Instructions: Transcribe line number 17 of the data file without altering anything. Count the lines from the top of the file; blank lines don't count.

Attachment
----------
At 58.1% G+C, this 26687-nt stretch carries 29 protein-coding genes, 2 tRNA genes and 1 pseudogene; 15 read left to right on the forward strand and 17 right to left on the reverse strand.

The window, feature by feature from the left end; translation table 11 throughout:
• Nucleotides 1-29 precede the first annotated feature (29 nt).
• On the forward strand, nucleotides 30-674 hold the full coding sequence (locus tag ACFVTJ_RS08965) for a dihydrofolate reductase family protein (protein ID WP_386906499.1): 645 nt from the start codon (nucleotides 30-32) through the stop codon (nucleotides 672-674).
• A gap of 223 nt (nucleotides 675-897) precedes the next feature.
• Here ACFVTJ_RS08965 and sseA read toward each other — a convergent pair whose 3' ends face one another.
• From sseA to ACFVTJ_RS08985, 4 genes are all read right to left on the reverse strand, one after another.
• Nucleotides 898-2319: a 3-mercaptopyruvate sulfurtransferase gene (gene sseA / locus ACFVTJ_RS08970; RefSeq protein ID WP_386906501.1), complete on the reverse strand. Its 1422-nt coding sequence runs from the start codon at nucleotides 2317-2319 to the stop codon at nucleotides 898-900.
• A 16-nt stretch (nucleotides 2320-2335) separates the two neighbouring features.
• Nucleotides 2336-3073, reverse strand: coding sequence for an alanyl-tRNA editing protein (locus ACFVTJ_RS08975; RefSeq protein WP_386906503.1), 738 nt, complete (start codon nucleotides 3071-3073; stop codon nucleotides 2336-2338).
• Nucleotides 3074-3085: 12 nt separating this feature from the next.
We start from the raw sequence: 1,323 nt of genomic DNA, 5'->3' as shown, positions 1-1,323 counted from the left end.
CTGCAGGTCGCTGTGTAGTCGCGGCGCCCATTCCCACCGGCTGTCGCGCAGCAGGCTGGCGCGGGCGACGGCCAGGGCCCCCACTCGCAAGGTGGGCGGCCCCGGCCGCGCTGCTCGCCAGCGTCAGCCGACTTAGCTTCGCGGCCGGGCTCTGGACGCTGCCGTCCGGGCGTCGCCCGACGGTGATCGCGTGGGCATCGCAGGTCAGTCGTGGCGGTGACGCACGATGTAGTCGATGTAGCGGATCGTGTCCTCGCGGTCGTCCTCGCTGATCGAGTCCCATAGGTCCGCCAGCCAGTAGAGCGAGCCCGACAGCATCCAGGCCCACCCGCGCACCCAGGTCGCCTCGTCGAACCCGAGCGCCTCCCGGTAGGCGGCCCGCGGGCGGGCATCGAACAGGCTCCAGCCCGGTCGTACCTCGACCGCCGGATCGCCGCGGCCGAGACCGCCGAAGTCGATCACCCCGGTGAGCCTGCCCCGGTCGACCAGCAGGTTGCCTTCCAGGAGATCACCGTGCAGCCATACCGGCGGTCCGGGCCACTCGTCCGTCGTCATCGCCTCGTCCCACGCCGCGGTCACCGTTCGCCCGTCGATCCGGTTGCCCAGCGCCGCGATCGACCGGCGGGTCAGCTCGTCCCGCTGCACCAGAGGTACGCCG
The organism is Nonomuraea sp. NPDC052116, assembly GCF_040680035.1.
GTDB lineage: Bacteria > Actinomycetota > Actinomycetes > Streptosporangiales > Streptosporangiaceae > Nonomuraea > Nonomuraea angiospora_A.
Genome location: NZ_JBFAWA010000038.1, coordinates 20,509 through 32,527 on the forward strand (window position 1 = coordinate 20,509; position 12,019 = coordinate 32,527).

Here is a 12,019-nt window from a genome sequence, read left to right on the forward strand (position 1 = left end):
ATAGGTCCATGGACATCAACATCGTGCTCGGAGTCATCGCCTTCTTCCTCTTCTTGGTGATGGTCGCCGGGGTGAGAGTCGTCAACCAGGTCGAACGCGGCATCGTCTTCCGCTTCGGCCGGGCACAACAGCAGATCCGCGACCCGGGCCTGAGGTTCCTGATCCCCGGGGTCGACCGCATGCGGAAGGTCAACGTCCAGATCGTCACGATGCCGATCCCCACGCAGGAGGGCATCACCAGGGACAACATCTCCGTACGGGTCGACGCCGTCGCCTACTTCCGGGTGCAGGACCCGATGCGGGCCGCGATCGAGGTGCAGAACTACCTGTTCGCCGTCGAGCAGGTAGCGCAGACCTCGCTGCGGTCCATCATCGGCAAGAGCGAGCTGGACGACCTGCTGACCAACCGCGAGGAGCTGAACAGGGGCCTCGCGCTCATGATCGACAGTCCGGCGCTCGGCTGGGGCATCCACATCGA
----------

Here is a 12,019-nt window from a genome sequence, read left to right on the forward strand (position 1 = left end):